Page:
This article, written by Senior Technology Editor Dennis Denney, contains highlights of paper SPE 133804, ’CO2 Storage Capacity - Combining Geology, En gineering, and Economics,’ by W.G. Allinson, SPE, Y. Cinar, SPE, P.R. Neal, SPE, J. Kaldi, SPE, and L. Paterson, SPE, Cooperative Research Centre for Greenhouse Gas Technologies, prepared for the 2010 SPE Asia Pacific Oil & Gas Conference and Exhibition, Brisbane, Australia, 18-20 October. The paper has not been peer reviewed.
The authors contend that any capacity-estimation method requires a combination of geological, engineering, and economic analysis to provide rigorous capacity estimates. Also, the classification of capacity estimates should follow concepts in the existing SPE Petroleum Resources Management System (PRMS) as closely as possible. Definitions of petroleum resources can be applied to storage capacity, and a storage-capacity classification system is recommended.
As technology for carbon capture and storage (CCS) moves from research to deployment, there is a need to estimate the amount of carbon dioxide (CO2) that can be stored safely and securely in the subsurface. Much of the literature on estimating the capacity of geological sites for storing CO2 focuses on determining the total pore volume of a formation and then applying a “storage-efficiency factor” to quantify the portion of this resource that could be accessed for storage. Theoretical and practical pitfalls of such storage-capacity-estimation methods are identified. A more-appropriate means of estimating CO2-storage capacity uses a combination of geological, reservoir-engineering, and economic analyses. Such an approach leads directly to definitions of capacity that have direct correlation with SPE definitions of reserves and resources. Unless otherwise stated, the term “storage capacity” is used loosely here to mean that part of the Earth’s crust in which CO2 can be stored either practically or economically.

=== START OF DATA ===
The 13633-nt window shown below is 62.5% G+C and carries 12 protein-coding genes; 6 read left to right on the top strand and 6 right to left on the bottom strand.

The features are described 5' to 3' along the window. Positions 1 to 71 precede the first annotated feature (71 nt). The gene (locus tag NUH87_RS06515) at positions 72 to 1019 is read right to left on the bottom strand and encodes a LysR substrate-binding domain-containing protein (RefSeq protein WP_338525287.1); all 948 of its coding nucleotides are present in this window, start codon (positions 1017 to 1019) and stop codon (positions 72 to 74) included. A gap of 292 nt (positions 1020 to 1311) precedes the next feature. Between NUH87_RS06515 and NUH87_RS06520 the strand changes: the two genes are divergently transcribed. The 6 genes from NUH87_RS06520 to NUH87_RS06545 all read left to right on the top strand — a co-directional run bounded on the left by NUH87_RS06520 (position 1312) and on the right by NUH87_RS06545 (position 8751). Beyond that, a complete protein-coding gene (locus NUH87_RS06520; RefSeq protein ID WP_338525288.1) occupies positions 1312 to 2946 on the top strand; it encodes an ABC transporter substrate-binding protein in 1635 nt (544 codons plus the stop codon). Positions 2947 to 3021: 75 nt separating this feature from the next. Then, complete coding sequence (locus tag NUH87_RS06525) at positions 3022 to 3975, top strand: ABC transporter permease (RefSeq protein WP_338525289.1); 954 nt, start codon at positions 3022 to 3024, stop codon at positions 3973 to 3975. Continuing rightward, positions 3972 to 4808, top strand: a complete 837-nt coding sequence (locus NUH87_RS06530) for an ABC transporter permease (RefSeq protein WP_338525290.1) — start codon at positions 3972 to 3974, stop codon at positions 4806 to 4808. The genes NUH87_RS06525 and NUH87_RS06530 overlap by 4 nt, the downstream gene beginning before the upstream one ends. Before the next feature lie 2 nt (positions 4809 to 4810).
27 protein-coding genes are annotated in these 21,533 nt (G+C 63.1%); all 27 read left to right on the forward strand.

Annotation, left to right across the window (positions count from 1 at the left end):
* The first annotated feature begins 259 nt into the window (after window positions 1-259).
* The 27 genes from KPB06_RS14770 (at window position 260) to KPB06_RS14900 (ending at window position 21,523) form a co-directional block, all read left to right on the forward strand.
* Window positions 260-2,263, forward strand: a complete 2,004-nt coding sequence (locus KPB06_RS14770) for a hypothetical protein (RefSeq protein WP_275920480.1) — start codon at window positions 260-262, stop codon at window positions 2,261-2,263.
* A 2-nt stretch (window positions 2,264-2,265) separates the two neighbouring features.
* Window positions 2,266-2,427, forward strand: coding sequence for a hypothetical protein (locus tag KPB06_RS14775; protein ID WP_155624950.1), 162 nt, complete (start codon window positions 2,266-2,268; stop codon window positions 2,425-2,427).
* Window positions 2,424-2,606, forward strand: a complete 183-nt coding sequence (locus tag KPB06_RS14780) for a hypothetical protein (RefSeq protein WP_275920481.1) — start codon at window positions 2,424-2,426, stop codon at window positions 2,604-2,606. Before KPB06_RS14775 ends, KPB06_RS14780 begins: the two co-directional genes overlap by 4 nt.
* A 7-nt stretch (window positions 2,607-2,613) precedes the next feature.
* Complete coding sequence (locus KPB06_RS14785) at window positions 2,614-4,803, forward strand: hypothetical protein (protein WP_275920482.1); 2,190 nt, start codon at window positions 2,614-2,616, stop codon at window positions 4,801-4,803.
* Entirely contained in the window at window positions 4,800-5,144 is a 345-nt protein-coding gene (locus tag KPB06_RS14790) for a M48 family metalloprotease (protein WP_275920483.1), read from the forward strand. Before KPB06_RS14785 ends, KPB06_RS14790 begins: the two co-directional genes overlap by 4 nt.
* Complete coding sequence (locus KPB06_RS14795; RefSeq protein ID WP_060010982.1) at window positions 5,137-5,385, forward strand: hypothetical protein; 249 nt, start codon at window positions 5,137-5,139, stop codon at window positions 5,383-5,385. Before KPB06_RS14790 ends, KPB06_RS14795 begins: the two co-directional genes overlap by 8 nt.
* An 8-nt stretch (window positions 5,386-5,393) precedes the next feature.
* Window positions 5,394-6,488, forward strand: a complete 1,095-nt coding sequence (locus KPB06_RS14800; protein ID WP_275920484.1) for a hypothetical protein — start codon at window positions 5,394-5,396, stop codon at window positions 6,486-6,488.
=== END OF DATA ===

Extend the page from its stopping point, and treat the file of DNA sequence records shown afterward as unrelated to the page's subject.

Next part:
Estimating Storage Capacity
A difficulty in determining storage capacity by traditional methods and by use of reservoir simulation and economics is defining the area and thickness of the potential storage formation. Possibly straightforward for a structural trap having a single high-permeability sandstone layer bounded by sealing shale layers, these definitions become more difficult for interbedded sands and shales of varying quality, which leads to definitions that involve permeability- or porosity-cutoff values (usually defined without reference to commercial factors). In some cases, the thickness can be determined from techniques such as reflection seismology and geophysical well logging with some satisfactory accuracy. However, estimating the area can be particularly challenging.